Last updated December 5, 2017

Increased Air Mass Temperature

Major heat sources for the air include solar radiation and the ocean. The ocean is storing 93 percent of the extra heat due to global warming, which has many cascading consequences on the climate system as a whole. One effect is on the exchange of heat and water between the ocean and the atmosphere. As sea surface temperatures warm, the hydrological cycle is expected to intensify and additional heat is available for pick-up by air masses passing over the ocean and onto land.

Physical considerations

The air and ocean are two major vessels of heat energy and moisture in the climate system, and the exchange of heat and moisture between the air and ocean affects circulation patterns that determine the weather we experience.

The ocean is storing 93 percent of the extra heat due to global warming, which has many cascading consequences on the climate system as a whole.[1] One effect is on the exchange of heat and water between the ocean and the atmosphere. As sea surface temperatures warm, the hydrological cycle is expected to intensify and additional heat is available for pick-up by air masses passing over the ocean and onto land, with implications for extreme rainfall and heat events.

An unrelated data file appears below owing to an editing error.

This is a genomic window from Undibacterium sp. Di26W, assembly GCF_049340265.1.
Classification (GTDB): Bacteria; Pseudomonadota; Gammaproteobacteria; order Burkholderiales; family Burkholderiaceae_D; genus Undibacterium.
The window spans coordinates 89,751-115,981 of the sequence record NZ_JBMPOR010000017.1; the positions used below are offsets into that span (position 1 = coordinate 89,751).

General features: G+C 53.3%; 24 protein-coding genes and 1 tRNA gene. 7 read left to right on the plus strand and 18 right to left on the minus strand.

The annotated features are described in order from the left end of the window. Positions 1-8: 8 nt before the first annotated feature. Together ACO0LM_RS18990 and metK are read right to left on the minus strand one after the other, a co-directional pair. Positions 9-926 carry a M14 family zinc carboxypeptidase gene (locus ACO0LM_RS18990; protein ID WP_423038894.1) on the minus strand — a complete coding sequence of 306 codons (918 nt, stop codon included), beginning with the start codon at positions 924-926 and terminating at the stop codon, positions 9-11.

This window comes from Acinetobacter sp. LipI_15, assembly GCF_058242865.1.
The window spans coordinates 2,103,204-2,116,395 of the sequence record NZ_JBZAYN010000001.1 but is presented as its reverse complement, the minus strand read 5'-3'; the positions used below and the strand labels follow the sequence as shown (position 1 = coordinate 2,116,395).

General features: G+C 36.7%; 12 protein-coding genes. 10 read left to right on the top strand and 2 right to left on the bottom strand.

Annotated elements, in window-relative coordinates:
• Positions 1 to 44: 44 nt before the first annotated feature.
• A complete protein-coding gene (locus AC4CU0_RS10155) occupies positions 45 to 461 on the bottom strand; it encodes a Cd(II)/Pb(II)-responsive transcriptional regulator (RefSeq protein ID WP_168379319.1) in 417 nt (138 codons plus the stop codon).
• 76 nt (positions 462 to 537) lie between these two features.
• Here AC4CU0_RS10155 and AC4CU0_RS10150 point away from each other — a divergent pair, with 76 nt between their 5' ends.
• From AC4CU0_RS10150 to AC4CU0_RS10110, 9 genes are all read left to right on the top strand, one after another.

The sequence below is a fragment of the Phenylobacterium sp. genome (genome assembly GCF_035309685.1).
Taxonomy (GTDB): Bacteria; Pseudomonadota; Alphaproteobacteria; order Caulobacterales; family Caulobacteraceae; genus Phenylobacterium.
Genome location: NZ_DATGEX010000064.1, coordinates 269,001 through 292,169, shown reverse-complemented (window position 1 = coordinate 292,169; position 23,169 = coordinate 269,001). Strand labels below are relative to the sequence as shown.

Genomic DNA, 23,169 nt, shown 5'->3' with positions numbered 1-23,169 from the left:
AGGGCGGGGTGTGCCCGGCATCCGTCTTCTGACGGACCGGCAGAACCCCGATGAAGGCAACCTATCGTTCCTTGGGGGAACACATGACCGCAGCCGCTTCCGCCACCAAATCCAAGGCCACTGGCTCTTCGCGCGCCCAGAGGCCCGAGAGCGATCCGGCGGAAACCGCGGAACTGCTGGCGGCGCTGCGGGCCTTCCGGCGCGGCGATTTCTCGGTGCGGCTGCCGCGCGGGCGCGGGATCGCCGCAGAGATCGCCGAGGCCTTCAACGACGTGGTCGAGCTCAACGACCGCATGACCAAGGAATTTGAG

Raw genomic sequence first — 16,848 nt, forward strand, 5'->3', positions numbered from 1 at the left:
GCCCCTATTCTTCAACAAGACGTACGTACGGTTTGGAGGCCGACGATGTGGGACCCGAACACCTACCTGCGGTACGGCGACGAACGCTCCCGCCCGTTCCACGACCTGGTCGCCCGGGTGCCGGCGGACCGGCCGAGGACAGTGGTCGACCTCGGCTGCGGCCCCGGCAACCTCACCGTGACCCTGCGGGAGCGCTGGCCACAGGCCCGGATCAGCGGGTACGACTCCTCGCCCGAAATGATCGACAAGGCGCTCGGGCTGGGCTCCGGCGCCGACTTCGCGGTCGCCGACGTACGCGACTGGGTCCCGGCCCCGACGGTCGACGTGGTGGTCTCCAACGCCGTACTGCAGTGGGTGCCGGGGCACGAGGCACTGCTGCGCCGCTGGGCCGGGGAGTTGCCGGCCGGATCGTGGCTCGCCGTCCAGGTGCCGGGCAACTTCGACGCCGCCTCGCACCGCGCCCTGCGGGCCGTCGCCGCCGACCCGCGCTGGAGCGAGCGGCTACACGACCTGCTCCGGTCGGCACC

Clausius-Clapeyron: the capacity of the air to hold moisture increases with temperature

As the temperature of the air increases, its water-holding capacity also increases by about 7 percent per °C of warming globally, according to the Clausius-Clapeyron relationship.[1] Consequently, precipitation in the form of rain and snowfall also increases with air temperature.

Changes in extreme precipitation from fully saturated air masses have been postulated to occur at the Clausius-Clapeyron rate, or even higher if local moisture convergence takes place, but changes in precipitation over the Earth's surface are typically smaller (approximately 2 to 3 percent per °C of warming[2]) than the Clausisus-Clapeyron rate, due to a difference in behavior over land and ocean.[3]


Global trends

Global observation records show the troposphere has warmed and the stratosphere cooled since 1958 but with uncertainty that grows with height and is much greater outside the better-sampled Northern Hemisphere extra-tropics, where warming is of the order 0.1°C per decade.[1]